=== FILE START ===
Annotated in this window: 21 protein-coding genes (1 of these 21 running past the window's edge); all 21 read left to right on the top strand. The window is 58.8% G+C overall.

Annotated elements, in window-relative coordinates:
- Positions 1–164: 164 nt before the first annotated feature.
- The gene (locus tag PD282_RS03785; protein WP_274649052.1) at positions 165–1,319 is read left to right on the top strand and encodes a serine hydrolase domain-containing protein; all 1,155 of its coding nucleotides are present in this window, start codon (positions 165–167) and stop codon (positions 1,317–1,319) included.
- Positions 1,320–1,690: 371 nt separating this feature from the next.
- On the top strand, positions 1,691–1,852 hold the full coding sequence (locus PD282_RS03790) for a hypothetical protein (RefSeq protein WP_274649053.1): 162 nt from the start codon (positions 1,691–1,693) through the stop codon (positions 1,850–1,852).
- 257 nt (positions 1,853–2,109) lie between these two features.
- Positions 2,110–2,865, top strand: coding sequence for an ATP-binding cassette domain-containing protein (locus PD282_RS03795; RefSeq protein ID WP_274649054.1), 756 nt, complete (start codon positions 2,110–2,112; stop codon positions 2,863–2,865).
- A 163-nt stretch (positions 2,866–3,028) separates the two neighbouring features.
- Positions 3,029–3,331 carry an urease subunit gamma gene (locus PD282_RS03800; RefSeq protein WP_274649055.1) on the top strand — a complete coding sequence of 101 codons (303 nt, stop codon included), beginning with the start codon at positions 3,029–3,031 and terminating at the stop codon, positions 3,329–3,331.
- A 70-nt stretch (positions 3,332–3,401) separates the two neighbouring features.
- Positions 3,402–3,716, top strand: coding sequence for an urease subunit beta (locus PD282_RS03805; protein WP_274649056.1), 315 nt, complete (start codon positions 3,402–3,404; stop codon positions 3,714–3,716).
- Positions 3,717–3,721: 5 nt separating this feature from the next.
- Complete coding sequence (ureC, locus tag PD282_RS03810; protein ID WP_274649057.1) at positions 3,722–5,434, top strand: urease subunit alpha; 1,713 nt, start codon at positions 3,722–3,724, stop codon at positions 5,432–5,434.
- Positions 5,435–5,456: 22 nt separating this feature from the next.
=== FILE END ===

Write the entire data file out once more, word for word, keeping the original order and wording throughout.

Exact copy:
Annotated in this window: 21 protein-coding genes (1 of these 21 running past the window's edge); all 21 read left to right on the top strand. The window is 58.8% G+C overall.

Annotated elements, in window-relative coordinates:
- Positions 1–164: 164 nt before the first annotated feature.
- The gene (locus tag PD282_RS03785; protein WP_274649052.1) at positions 165–1,319 is read left to right on the top strand and encodes a serine hydrolase domain-containing protein; all 1,155 of its coding nucleotides are present in this window, start codon (positions 165–167) and stop codon (positions 1,317–1,319) included.
- Positions 1,320–1,690: 371 nt separating this feature from the next.
- On the top strand, positions 1,691–1,852 hold the full coding sequence (locus PD282_RS03790) for a hypothetical protein (RefSeq protein WP_274649053.1): 162 nt from the start codon (positions 1,691–1,693) through the stop codon (positions 1,850–1,852).
- 257 nt (positions 1,853–2,109) lie between these two features.
- Positions 2,110–2,865, top strand: coding sequence for an ATP-binding cassette domain-containing protein (locus PD282_RS03795; RefSeq protein ID WP_274649054.1), 756 nt, complete (start codon positions 2,110–2,112; stop codon positions 2,863–2,865).
- A 163-nt stretch (positions 2,866–3,028) separates the two neighbouring features.
- Positions 3,029–3,331 carry an urease subunit gamma gene (locus PD282_RS03800; RefSeq protein WP_274649055.1) on the top strand — a complete coding sequence of 101 codons (303 nt, stop codon included), beginning with the start codon at positions 3,029–3,031 and terminating at the stop codon, positions 3,329–3,331.
- A 70-nt stretch (positions 3,332–3,401) separates the two neighbouring features.
- Positions 3,402–3,716, top strand: coding sequence for an urease subunit beta (locus PD282_RS03805; protein WP_274649056.1), 315 nt, complete (start codon positions 3,402–3,404; stop codon positions 3,714–3,716).
- Positions 3,717–3,721: 5 nt separating this feature from the next.
- Complete coding sequence (ureC, locus tag PD282_RS03810; protein ID WP_274649057.1) at positions 3,722–5,434, top strand: urease subunit alpha; 1,713 nt, start codon at positions 3,722–3,724, stop codon at positions 5,432–5,434.
- Positions 5,435–5,456: 22 nt separating this feature from the next.